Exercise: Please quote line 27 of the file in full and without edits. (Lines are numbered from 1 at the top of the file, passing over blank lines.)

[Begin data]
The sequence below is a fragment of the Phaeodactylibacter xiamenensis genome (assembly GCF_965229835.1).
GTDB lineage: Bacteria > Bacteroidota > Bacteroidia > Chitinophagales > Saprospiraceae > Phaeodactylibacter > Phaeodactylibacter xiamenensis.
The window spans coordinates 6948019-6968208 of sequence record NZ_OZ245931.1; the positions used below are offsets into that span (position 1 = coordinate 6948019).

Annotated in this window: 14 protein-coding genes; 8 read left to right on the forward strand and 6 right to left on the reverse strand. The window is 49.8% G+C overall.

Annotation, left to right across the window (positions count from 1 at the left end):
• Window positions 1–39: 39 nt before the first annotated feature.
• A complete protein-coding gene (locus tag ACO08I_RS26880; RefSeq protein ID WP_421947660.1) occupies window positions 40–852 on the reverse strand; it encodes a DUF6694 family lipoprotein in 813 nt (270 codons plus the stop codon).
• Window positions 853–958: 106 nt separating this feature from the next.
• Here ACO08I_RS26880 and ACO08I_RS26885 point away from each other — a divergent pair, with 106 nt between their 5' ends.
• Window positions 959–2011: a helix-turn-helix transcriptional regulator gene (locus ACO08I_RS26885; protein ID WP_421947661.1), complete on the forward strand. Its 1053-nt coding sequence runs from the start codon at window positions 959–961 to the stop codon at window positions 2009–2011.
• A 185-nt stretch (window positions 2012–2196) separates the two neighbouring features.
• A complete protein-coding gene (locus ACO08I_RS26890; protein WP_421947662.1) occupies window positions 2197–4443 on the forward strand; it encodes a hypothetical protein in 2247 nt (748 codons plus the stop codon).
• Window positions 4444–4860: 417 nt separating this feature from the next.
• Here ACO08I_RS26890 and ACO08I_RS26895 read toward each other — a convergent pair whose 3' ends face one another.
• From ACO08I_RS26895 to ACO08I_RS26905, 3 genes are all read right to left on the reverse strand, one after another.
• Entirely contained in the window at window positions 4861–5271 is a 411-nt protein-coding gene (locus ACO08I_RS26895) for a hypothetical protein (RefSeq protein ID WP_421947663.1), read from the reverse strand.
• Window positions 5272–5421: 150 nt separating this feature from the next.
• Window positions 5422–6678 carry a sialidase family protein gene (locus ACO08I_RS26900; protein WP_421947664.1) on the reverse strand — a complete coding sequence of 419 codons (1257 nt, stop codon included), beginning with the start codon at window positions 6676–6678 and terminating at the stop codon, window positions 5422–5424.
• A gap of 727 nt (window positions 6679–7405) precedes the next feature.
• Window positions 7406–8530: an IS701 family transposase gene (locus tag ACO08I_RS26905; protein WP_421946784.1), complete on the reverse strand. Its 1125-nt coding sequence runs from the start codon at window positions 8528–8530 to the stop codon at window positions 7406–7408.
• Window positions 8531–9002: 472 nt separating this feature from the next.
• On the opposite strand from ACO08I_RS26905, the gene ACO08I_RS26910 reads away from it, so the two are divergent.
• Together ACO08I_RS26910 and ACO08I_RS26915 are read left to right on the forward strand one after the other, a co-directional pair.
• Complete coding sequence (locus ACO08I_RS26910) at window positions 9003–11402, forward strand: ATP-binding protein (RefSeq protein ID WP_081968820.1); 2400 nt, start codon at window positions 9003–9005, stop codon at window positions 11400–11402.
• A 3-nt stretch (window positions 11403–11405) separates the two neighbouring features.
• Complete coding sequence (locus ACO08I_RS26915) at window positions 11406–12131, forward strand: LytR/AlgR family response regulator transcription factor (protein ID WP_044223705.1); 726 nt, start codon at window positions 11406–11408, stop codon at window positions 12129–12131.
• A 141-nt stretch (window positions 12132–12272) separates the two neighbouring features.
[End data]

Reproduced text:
• A 141-nt stretch (window positions 12132–12272) separates the two neighbouring features.